"La Belle Catherine"
A French Account of Braddock's Defeat in 1755.
[From The Great Events by Famous Historians: A Comprehensive and Readable Account of the World's History, Emphasizing the More Important Events, and Presenting These as Complete Narratives in the Master-Words of the Most Eminent Historians. Charles F. Stone et al, eds., vol. 13 (New York: The National Alumni, 1905), pp. 179-180.]
Monsieur de Contrecoeur, captain of infantry commanding at Fort Duquesne, having been informed that the English would march out from Virginia to come to attack him, was warned a little time afterward that they were on the road. He put spies through the country who would inform him faithfully of their route. The 7th of this month (July) he was warned that the army, composed of 3,000 men of the regular English forces were only six leagues from his fort. The commander employed the next day in making his arrangements, and on the 9th of the month he sent Monsieur de Beaujeu against the enemy and gave him for second in command Monsieurs Dumas and de Lignery, all three of them being captains, with four lieutenants, six ensigns, 20 cadets, 100 soldiers, 100 Canadians, and 600 savages, with orders to hide themselves in a favorable place that had previously been reconnoitred. The detachment found itself in the presence of the enemy at three leagues from the fort before being able to gain its appointed post. Monsieur de Beaujeu seeing that his ambuscade had failed, began a direct attack. He did this with so much energy that the enemy, who awaited us in the best order in the world, seemed astounded at the assault. Their artillery, however, promptly commenced to fire and our forces were confused in their turn. The savages also, frightened by the noise of the cannon rather than their execution, commenced to lose ground. Monsieur de Beaujeu was killed, and Monsieur Dumas rallied our forces. He ordered his officers to lead the savages and spread out on both wings, so as to take the enemy in flank. At the same time he, Monsieur de Lignery, and the other officers who were at the head of the French attacked in front. This order was executed so promptly that the enemy, who were already raising cries of victory, were no longer able even to defend themselves. The combat wavered from one side to the other and success was long doubtful, but at length the enemy fled.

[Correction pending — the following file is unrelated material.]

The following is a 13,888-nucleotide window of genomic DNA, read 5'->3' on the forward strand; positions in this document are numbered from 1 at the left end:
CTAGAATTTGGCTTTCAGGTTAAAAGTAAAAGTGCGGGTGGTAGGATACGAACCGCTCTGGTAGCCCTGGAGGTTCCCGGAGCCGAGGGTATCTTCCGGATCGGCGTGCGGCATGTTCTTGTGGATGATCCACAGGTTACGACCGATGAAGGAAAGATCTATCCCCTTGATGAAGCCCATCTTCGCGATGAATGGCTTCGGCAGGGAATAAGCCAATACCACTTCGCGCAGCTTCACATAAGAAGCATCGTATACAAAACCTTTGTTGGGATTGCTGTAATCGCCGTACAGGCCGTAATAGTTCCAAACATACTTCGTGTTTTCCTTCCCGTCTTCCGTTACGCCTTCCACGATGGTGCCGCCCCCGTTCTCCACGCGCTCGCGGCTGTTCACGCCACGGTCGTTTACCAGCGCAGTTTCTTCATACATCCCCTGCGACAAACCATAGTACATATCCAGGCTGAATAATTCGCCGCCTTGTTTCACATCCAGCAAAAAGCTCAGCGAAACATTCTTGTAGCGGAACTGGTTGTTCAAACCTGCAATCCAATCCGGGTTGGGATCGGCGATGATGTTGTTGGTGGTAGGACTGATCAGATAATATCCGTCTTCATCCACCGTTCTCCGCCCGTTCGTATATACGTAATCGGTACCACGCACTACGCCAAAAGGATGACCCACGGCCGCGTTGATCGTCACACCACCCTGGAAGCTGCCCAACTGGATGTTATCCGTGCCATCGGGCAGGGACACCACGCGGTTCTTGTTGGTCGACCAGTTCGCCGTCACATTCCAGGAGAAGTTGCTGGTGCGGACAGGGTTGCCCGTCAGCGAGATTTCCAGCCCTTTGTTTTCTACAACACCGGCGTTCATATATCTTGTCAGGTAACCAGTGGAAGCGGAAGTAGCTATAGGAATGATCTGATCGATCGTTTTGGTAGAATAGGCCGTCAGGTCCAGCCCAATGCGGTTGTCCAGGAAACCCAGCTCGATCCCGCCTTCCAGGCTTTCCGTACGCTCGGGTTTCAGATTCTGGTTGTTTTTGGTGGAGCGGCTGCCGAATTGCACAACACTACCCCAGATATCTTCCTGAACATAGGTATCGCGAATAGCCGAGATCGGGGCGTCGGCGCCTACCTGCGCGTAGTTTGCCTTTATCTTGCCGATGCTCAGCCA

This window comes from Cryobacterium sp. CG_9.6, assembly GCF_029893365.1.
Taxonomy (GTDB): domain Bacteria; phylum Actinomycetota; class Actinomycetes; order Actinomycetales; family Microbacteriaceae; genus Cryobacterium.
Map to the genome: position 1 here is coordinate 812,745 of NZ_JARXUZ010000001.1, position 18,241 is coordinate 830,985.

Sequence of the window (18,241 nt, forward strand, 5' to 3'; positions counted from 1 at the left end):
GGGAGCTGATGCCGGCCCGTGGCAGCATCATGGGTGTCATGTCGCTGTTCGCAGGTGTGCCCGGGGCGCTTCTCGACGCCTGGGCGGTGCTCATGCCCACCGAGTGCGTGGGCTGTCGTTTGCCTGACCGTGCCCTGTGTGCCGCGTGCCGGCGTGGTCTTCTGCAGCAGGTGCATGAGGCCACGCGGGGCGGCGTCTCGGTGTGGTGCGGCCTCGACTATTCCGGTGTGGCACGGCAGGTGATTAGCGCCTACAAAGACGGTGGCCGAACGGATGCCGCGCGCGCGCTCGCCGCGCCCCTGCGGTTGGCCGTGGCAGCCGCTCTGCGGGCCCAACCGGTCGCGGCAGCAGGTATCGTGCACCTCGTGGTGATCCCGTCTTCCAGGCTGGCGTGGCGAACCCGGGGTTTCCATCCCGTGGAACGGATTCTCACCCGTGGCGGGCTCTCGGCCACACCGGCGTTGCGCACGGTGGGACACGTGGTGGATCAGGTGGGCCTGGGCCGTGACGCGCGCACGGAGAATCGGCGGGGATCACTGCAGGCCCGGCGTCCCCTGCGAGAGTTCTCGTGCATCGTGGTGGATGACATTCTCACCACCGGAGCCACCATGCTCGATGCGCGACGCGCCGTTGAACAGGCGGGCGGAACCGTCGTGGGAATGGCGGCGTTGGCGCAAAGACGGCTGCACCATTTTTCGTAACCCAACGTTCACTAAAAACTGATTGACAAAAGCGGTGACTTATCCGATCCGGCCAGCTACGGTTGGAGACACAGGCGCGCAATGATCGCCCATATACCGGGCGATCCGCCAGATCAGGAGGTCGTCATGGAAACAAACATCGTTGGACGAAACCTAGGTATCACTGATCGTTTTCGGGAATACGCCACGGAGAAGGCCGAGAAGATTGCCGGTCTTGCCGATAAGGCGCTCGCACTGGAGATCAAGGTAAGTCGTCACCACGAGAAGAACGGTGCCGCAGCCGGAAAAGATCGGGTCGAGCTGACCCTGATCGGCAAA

They struggled unavailingly to keep some order in their retreat. The cries of the savages with which the woods echoed, carried fear into the hearts of the foe. The rout was complete. The field of battle remained in our possession, with six large cannons and a dozen smaller ones, four bombs, eleven mortars, all their munitions of war and almost all their baggage. Some deserters who have since come to us tell us that we fought against two thousand men, the rest of the army being four leagues farther back. These same deserters tell us that our enemies have retired to Virginia. The spies that we have sent out report that the thousand men who had no part in the battle, also took fright and abandoned their arms and provisions along the road. On this news we sent out a detachment which destroyed or burned all that remained by the roadside. The enemies have lost more than a thousand men on the field of battle; they have lost a great part of their artillery and provisions, also their general, named Monsieur Braddock, and almost all their officers. We had three officers killed and two wounded, two cadets wounded. This remarkable success, which scarcely seemed possible in view of the inequality of the forces, is the fruit of the experience of Monsieur Dumas and of the activity and valor of the officers that he had under his orders.